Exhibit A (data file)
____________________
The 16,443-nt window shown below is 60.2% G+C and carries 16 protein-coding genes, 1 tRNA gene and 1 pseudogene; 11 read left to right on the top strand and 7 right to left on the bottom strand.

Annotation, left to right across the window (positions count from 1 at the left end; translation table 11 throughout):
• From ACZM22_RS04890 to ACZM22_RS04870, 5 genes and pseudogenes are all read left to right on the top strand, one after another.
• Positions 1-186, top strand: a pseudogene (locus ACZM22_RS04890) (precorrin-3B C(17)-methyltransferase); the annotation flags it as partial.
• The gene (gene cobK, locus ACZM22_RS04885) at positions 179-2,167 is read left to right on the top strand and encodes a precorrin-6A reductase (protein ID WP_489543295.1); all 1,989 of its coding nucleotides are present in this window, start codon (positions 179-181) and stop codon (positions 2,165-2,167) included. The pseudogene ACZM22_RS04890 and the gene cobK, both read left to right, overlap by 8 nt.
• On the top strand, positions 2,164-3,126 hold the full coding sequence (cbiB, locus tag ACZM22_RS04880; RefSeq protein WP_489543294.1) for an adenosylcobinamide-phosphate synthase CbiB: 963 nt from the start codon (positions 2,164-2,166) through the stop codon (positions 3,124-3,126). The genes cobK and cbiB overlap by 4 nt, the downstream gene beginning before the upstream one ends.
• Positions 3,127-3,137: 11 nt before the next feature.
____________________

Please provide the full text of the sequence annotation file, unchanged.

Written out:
The 16,443-nt window shown below is 60.2% G+C and carries 16 protein-coding genes, 1 tRNA gene and 1 pseudogene; 11 read left to right on the top strand and 7 right to left on the bottom strand.

Annotation, left to right across the window (positions count from 1 at the left end; translation table 11 throughout):
• From ACZM22_RS04890 to ACZM22_RS04870, 5 genes and pseudogenes are all read left to right on the top strand, one after another.
• Positions 1-186, top strand: a pseudogene (locus ACZM22_RS04890) (precorrin-3B C(17)-methyltransferase); the annotation flags it as partial.
• The gene (gene cobK, locus ACZM22_RS04885) at positions 179-2,167 is read left to right on the top strand and encodes a precorrin-6A reductase (protein ID WP_489543295.1); all 1,989 of its coding nucleotides are present in this window, start codon (positions 179-181) and stop codon (positions 2,165-2,167) included. The pseudogene ACZM22_RS04890 and the gene cobK, both read left to right, overlap by 8 nt.
• On the top strand, positions 2,164-3,126 hold the full coding sequence (cbiB, locus tag ACZM22_RS04880; RefSeq protein WP_489543294.1) for an adenosylcobinamide-phosphate synthase CbiB: 963 nt from the start codon (positions 2,164-2,166) through the stop codon (positions 3,124-3,126). The genes cobK and cbiB overlap by 4 nt, the downstream gene beginning before the upstream one ends.
• Positions 3,127-3,137: 11 nt before the next feature.